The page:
Edward Snowden and the chamber of secrets
Samiul Bashar Samin
Unless you’ve lived under a rock for the last couple of years, you’ve heard about Edward Snowden, who blew the whistle on The US Government’s unconstitutional methods of spying on people all over the world among other disturbing details. The former NSA official, who is now under political asylum in Russia, has brought a lot of important and disconcerting facts out in the daylight.
Snowden enlisted in the United States Army Reserve as a Special Forces candidate because “felt like [he] had an obligation as a human being to help free people from oppression.” However, he discharged after he broke both legs in a training accident. He was taken in as lead technologist for the NSA in March 2012. Although he was described as a low level analyst by the NSA, he claims he had high level security clearance and that “(I was) trained as a spy in the traditional sense of the word in that I lived and worked undercover overseas—pretending to work in a job that I’m not—and even being assigned a name that was not mine.”
Within a few months of employment for the NSA, Snowden began to notice the unconstitutional misgivings that the organization was involved in. He expressed his concerns to the administration with no avail which led him to come to the decision of disclosing top secret documents.
Although the exact number of documents disclosed is still not known, this was more than enough to implicate governments all over the world including The US Government. The aftermath of disclosing these reports has resulted in the condemnation of unconstitutional spying from the general public.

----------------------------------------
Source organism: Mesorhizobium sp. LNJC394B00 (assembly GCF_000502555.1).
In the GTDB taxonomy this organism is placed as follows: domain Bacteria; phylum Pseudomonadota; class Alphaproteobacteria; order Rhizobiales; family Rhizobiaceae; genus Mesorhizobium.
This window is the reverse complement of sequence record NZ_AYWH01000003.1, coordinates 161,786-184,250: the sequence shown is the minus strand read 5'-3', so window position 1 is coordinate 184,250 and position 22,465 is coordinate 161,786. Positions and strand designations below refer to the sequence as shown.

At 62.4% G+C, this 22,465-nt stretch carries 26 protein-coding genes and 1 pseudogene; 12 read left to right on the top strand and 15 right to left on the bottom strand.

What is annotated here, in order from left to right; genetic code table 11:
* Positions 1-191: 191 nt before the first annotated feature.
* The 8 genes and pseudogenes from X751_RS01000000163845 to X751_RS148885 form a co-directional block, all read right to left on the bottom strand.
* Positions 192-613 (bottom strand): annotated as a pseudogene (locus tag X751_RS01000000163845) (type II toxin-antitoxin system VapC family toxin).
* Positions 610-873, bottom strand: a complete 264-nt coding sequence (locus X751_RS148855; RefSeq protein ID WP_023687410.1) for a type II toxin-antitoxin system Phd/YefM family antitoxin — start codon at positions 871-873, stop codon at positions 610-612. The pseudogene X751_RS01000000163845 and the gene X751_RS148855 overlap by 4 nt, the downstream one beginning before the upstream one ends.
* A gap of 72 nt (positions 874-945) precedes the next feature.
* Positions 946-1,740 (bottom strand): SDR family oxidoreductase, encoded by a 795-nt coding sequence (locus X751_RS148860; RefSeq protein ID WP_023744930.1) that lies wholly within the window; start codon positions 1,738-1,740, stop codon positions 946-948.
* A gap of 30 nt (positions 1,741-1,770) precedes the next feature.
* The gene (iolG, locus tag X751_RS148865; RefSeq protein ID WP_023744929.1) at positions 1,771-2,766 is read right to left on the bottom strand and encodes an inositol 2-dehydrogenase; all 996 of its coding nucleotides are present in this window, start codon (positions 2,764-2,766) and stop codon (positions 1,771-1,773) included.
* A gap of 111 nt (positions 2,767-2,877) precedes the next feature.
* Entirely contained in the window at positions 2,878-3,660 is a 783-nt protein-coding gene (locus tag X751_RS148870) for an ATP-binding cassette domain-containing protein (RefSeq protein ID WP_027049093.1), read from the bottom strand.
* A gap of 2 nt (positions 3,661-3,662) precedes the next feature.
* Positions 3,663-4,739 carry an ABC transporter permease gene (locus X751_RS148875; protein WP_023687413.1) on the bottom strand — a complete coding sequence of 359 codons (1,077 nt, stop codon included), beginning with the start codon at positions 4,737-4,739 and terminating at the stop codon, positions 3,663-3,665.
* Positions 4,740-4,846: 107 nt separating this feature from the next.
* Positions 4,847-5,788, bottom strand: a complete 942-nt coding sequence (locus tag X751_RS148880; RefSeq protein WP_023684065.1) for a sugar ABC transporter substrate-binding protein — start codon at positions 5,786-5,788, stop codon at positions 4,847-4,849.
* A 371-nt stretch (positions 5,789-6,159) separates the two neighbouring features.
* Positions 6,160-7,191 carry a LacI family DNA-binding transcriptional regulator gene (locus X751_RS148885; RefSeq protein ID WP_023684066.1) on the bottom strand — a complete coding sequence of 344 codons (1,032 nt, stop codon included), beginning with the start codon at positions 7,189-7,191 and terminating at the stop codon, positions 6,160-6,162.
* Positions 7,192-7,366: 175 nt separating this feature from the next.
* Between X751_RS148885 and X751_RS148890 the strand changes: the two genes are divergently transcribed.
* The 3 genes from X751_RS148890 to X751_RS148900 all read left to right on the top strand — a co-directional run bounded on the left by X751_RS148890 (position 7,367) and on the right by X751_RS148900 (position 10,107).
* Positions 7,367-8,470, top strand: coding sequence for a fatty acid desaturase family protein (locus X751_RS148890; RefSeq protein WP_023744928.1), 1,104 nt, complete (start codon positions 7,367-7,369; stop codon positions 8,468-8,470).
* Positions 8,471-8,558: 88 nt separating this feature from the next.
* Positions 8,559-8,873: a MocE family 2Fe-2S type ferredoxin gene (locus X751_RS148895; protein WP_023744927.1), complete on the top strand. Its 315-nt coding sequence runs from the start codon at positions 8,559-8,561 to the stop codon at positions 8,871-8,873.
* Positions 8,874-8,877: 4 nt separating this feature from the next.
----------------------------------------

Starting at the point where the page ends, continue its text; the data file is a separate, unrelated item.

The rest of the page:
The NSA, apparently monitored everything from the love lives of the general public to the phone records of millions of people from all over the world. They extracted contact lists, emails and messages from the general public in order to bolster their surveillance capabilities as well harvesting information from the Google and Yahoo data banks. The release of these documents had resulted in strained foreign relationships between the US government and numerous countries such Brazil, France, Mexico, Britain, China, Germany, and Spain. According to the reports, the NSA had been spying on 122 world leaders. Among other things, the documents claimed NSA had also resorted to industrial espionage against companies like Siemens, a German company, although upon investigation by the German Intelligence Agency, Bundesamt für Verfassungsschutz (BfV) found no concrete evidence of these claims.
After Snowden came out in the open he was quoted as saying , “I have no intention of hiding who I am because I know I have done nothing wrong.” He was charged with “theft of government property” and two other charges that fall under the Espionage Act and is still under political asylum in Russia. The aftermath of this international incident has caused ripples all over the world. At this point, all we can hope for is a bit of transparency in the future, especially when our privacy is being breached.